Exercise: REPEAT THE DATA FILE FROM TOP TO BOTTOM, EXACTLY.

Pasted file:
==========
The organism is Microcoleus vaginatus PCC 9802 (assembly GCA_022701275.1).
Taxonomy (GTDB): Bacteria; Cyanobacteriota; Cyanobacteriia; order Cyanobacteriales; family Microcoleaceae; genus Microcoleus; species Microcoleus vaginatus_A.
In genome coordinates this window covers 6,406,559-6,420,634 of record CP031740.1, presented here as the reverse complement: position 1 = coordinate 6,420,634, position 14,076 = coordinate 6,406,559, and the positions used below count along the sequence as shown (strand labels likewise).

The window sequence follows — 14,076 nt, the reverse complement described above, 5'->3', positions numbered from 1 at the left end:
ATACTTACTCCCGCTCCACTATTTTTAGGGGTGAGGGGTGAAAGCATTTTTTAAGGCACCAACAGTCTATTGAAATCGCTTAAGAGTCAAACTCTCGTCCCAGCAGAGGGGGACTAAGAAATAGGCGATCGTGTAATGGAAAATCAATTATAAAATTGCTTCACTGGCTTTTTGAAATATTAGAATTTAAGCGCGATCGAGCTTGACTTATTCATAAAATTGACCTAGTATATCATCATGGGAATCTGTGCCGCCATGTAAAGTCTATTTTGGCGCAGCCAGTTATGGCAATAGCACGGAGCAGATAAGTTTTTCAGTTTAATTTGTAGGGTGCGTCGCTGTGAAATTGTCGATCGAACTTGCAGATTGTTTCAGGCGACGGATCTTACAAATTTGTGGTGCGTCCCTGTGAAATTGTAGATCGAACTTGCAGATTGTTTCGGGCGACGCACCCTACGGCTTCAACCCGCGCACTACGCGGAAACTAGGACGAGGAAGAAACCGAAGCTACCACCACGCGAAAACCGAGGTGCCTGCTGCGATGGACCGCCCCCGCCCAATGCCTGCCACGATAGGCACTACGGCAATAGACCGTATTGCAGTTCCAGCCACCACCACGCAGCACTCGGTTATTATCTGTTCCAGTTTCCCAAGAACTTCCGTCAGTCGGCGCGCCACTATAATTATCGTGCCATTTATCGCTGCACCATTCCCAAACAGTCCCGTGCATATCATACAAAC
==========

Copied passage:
The organism is Microcoleus vaginatus PCC 9802 (assembly GCA_022701275.1).
Taxonomy (GTDB): Bacteria; Cyanobacteriota; Cyanobacteriia; order Cyanobacteriales; family Microcoleaceae; genus Microcoleus; species Microcoleus vaginatus_A.
In genome coordinates this window covers 6,406,559-6,420,634 of record CP031740.1, presented here as the reverse complement: position 1 = coordinate 6,420,634, position 14,076 = coordinate 6,406,559, and the positions used below count along the sequence as shown (strand labels likewise).

The window sequence follows — 14,076 nt, the reverse complement described above, 5'->3', positions numbered from 1 at the left end:
ATACTTACTCCCGCTCCACTATTTTTAGGGGTGAGGGGTGAAAGCATTTTTTAAGGCACCAACAGTCTATTGAAATCGCTTAAGAGTCAAACTCTCGTCCCAGCAGAGGGGGACTAAGAAATAGGCGATCGTGTAATGGAAAATCAATTATAAAATTGCTTCACTGGCTTTTTGAAATATTAGAATTTAAGCGCGATCGAGCTTGACTTATTCATAAAATTGACCTAGTATATCATCATGGGAATCTGTGCCGCCATGTAAAGTCTATTTTGGCGCAGCCAGTTATGGCAATAGCACGGAGCAGATAAGTTTTTCAGTTTAATTTGTAGGGTGCGTCGCTGTGAAATTGTCGATCGAACTTGCAGATTGTTTCAGGCGACGGATCTTACAAATTTGTGGTGCGTCCCTGTGAAATTGTAGATCGAACTTGCAGATTGTTTCGGGCGACGCACCCTACGGCTTCAACCCGCGCACTACGCGGAAACTAGGACGAGGAAGAAACCGAAGCTACCACCACGCGAAAACCGAGGTGCCTGCTGCGATGGACCGCCCCCGCCCAATGCCTGCCACGATAGGCACTACGGCAATAGACCGTATTGCAGTTCCAGCCACCACCACGCAGCACTCGGTTATTATCTGTTCCAGTTTCCCAAGAACTTCCGTCAGTCGGCGCGCCACTATAATTATCGTGCCATTTATCGCTGCACCATTCCCAAACAGTCCCGTGCATATCATACAAAC